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Key skills and competencies

Agribusiness programmes at levels 7 or 8 are based around realistic and practical contexts and provide students with the opportunity to develop skills and concepts to explore agribusiness issues and to communicate their ideas to others.

Agribusiness students develop the skills of planning, investigating, designing, drawing, model-making and capabilities in using digital tools and processes. They use creativity, logic, knowledge and problem solving to find innovative solutions to real-life problems, necessary for New Zealand to remain competitive in local, regional and international markets.

Learning programmes in Agribusiness aim to build the knowledge, skills, and experience that underpin economic and environmental sustainable primary production systems, through the understanding of scientific and technological principles to ensure marketable primary and secondary products and services.

The New Zealand Curriculum identifies five key competencies: thinking, using language, symbols, and texts, managing self, relating to others, and participating and contributing.


Agribusiness students need to be able to understand agribusiness theory with scientific concepts and technological know-how. The ability to be able to think creatively, critically and problem solve is important to future proof agribusinesses. These skills can be applied to shape actions, make decisions, and construct knowledge, to ensure students are able to capitalise on market opportunities that come along or to ensure that they are challenging current assumptions and perceptions. Students who are able to think outside the square, critically analyse, reflect, and evaluate decisions will be better equipped to be able to cope with any challenge in their enterprises that the future may hold.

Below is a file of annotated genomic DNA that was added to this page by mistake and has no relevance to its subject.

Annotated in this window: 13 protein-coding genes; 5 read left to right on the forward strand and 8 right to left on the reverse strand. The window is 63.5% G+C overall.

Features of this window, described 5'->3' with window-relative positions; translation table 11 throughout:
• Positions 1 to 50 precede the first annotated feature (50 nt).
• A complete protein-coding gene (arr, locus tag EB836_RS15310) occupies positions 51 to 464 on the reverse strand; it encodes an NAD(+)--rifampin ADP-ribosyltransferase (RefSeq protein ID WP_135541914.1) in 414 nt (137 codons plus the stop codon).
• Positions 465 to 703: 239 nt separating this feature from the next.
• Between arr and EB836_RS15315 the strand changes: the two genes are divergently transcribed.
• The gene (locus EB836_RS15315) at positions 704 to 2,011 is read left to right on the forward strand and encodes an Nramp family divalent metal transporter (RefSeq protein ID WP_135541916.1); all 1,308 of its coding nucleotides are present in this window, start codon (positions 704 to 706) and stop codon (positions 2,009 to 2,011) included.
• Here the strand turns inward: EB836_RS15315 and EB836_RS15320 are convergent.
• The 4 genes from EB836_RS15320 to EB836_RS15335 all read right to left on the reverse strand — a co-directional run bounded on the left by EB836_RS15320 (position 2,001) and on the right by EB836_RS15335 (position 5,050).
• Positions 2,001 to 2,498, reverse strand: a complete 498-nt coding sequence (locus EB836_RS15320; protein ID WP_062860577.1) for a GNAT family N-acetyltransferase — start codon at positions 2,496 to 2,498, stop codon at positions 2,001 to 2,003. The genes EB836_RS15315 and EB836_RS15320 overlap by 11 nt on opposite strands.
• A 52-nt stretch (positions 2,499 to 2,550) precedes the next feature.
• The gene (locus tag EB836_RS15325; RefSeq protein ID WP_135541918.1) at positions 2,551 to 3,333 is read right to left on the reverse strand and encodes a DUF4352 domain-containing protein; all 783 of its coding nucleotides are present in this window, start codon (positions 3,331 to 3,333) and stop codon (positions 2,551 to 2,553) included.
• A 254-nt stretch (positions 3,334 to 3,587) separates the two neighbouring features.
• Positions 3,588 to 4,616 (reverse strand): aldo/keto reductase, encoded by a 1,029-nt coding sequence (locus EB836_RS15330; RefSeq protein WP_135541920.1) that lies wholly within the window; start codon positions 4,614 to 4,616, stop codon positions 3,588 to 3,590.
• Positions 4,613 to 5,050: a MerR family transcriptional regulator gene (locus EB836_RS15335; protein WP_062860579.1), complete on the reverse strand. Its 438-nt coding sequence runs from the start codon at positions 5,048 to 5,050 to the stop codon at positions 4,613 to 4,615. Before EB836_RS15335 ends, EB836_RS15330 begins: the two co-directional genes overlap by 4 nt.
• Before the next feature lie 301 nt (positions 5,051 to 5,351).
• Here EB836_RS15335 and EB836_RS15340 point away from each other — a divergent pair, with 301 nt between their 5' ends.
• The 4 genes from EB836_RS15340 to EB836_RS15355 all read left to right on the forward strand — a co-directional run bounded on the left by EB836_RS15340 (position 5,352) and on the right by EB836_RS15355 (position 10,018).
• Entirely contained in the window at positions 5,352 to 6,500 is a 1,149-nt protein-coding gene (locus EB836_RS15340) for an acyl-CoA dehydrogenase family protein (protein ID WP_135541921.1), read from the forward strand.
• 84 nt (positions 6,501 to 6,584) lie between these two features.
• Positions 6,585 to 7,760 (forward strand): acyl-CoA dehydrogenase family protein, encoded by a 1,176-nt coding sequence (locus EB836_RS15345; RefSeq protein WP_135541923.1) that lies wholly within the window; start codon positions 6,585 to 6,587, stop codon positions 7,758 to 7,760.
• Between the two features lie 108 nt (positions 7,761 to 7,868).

Using language, symbols and texts

Agribusiness uses language and subject specific terminology from a range of areas, such as mathematical, scientific, technological and commerce, to communicate ideas, information and experiences. Students need to be able to use the appropriate language in the given situation to ensure they are able to communicate effectively, solve problems, create processes, and manage day to day operations, as this will improve their success in Agribusiness. Having cultural intelligence will also ensure that agribusiness and scientific or technological research are done successfully within different cultures.

Managing self

Agribusiness will provide the opportunity for students to be able to enhance their personal growth. Qualities such as being enterprising, self-sufficient, reliable, and resilient are required if they are going to be successful in an agribusiness. Through the provision of strategies and experience, students are able to set goals, high standards and gain motivation to ensure that they are able to future proof, meet challenges, act independently and be a part of successful agribusinesses. 

Relating to others

The ability to be able to relate to other people is essential in agribusiness, science and technology and across the whole chain in the primary industry. Agribusiness students need to be able to communicate with diverse groups of people, in different contexts and situations, both nationally and internationally. By developing the ability to actively listen, recognise different people’s point of view, negotiate and share ideas, they will be able to effectively cooperate and work together to determine their agribusiness success and that of others.

Participating and contributing

Due to the complexity and multi layered nature of agribusinesses, students need to be able to participate, contribute and be actively involved in their communities. This provides a sense of belonging and support which is required to ensure resilience to meet future local, national or global challenges. Agribusiness students need to be able to understand and balance the rights, roles and responsibilities of all people involved, to have social responsibility and to contribute to the quality and sustainability of social, cultural, physical, and economic environments. 

For further detailed information on alignment and links with the New Zealand Curriculum and other learning areas download:

Last updated December 15, 2017